heck for a big guy. We would have
liked to have Caldwell, but I'm
Counts may be used to back up
Bill Russell, Boston's star center.
Clyde Lovellette, the substitute
for Russell last season, is report-
edly considering retirement.
The Knickerbockers, seeking a
big man for rebound duties, grab-
bed 6-10 Willis Reed of Grambl-
ing, La., another member of the
Little All-America, on the second
round. He was second among the
small-college players in rebounds
last season with a 21.3 average.
Reed at Center
"We thought Reed would 'be
grabbed by someone else on the
first round," said Eddie Donovan,
the Knicks' coach. "He could be
our center although Barnes also
can play there."
Barnes is a member of the U.S.
Olympic team and will not be
available to the Knicks until well
after the NBA season has started.
"But," added Donovan, "I think
he'll fit. in with us nicely after
In addition to Jackson and
Reed, two other members of the
AP's Little All-America were
chosen. They were Tom Black of
South Dakota State by Baltimore
and Jim Boutin of Lewis and
Clark by New York.
Knicks Take Komives
The Knickerbockers, who have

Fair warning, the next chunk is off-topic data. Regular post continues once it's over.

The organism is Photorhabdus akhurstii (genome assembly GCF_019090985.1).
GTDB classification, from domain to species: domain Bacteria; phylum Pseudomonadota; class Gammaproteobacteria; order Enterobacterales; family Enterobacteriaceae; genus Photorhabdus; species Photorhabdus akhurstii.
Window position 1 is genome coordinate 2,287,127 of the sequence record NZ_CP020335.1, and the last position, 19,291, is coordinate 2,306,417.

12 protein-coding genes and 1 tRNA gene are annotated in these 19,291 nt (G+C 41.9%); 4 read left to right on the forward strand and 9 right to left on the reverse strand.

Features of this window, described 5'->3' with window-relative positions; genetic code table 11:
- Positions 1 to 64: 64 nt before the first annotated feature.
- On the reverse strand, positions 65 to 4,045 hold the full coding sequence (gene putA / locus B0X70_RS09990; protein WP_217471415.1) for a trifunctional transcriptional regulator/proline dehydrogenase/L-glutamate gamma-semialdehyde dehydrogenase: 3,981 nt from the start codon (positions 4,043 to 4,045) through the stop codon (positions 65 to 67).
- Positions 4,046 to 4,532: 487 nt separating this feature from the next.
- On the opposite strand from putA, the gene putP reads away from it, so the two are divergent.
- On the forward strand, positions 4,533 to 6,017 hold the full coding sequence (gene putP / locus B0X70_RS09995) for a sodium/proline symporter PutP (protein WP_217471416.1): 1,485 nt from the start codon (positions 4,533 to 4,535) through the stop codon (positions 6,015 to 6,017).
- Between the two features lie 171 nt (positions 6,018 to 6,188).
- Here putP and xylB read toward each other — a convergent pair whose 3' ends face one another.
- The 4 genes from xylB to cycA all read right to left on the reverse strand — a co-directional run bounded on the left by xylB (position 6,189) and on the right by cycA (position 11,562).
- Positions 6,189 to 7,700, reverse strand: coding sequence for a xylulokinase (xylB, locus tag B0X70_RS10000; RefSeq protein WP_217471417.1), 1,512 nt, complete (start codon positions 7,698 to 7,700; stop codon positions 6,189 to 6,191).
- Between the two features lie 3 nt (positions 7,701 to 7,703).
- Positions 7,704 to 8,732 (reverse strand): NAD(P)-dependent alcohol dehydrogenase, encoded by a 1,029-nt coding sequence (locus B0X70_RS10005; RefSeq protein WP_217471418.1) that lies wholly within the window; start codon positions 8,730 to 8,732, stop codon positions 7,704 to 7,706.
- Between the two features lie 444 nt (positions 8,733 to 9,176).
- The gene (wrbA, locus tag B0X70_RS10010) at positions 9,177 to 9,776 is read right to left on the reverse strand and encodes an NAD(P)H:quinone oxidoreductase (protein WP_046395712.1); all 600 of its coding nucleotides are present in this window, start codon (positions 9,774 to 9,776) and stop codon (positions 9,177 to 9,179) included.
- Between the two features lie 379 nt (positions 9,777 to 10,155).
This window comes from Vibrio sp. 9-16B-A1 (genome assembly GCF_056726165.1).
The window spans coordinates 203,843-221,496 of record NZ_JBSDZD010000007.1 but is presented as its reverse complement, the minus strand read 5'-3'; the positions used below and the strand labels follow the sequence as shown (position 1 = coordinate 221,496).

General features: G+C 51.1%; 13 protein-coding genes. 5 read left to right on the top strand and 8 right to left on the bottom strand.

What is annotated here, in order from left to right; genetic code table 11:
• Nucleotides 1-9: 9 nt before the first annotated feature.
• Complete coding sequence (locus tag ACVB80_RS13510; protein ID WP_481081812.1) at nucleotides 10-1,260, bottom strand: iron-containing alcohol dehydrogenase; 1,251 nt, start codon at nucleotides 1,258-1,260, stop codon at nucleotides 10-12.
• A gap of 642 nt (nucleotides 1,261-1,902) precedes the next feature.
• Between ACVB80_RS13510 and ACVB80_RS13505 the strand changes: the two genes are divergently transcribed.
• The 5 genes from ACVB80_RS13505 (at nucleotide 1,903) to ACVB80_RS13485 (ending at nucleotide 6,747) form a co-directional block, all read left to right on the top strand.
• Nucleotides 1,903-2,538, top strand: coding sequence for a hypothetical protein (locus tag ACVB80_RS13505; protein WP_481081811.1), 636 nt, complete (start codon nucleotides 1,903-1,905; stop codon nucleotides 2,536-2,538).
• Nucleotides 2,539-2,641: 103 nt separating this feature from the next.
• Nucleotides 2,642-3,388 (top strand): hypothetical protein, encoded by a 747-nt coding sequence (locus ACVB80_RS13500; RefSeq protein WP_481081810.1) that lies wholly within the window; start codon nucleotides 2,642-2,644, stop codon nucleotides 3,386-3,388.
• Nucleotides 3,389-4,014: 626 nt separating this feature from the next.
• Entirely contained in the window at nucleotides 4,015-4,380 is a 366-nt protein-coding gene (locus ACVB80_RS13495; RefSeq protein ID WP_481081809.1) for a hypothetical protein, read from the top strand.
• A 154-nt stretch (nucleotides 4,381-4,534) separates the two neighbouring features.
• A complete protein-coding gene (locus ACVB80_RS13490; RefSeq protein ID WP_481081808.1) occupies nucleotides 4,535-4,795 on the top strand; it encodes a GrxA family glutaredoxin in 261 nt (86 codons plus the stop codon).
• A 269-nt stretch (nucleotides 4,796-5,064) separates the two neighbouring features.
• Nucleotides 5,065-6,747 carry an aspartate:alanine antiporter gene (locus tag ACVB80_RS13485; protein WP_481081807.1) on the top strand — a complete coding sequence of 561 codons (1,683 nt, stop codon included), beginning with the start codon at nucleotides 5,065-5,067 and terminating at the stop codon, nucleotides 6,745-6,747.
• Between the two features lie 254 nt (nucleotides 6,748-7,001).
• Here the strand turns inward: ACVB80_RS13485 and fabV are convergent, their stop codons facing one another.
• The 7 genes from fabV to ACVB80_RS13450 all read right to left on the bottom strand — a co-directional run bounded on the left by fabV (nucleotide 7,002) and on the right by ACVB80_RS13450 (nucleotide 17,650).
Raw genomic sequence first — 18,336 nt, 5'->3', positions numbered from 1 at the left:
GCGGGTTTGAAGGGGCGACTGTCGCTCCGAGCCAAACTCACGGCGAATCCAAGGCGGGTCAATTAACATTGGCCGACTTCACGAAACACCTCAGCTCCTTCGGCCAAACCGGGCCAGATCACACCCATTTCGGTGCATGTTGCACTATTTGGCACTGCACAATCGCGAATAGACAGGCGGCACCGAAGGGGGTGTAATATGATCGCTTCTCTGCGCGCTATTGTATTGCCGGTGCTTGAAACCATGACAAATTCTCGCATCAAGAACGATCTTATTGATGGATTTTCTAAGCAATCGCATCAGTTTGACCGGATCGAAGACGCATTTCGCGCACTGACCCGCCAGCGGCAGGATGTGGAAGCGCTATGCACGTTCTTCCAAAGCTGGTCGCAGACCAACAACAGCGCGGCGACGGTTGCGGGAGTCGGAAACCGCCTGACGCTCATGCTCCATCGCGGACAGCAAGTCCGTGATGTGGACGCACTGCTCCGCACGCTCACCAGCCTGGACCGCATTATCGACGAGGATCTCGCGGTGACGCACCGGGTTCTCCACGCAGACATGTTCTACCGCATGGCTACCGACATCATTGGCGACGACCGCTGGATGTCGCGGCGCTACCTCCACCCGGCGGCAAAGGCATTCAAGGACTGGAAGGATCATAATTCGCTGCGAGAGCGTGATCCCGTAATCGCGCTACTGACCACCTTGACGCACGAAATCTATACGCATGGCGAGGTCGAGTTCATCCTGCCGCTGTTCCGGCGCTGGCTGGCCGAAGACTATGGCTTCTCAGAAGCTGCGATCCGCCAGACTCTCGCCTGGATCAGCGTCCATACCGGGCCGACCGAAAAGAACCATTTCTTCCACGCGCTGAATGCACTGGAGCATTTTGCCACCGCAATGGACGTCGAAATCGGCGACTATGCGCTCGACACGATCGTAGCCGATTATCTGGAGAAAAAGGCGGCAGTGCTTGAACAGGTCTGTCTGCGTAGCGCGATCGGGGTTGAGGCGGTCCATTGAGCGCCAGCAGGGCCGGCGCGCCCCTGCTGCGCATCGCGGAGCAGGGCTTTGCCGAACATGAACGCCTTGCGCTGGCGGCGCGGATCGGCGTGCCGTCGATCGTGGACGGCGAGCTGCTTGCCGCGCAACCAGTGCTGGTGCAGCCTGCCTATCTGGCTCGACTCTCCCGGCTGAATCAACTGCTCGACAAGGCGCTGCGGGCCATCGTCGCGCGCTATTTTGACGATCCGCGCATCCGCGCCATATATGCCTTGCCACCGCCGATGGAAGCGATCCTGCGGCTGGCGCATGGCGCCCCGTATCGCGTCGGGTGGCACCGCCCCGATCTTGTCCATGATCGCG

finished in the Eastern Division
cellar the past five years, also
drafted Howard (Butch) Komives
of Bowling Green, the top major
college scorer last season with a
36.7 point average for 23 games.
Other leading players drafted
were Ira Harge of New Mexico by
Philadelphia; Ron Bonham, Cin-
cinnati, by Boston; Wally Jones,
Villanova and Les Hunter, Chi-
cago Loyola by Detroit.
W L Pet.
Cleveland 9 4 .592
Chicago 8 5 .513.
Detroit 8 7 .533
Baltimore 8 7 .533
Minnesota 9 9 .50
New York 6 6' .500
Kansas City 7 8 .466
Washington 8 11 .421
Los Angeles 7 10 .412
Boston 6 9 .400
Baltimore 11, Washington 4
Cleveland 7, Boston 5
Kansas City 7, Los Angeles 4
Chicago 10, Minnesota 5
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Washington at Baltimore (it)
Detroit at New York (n)
Only games scheduled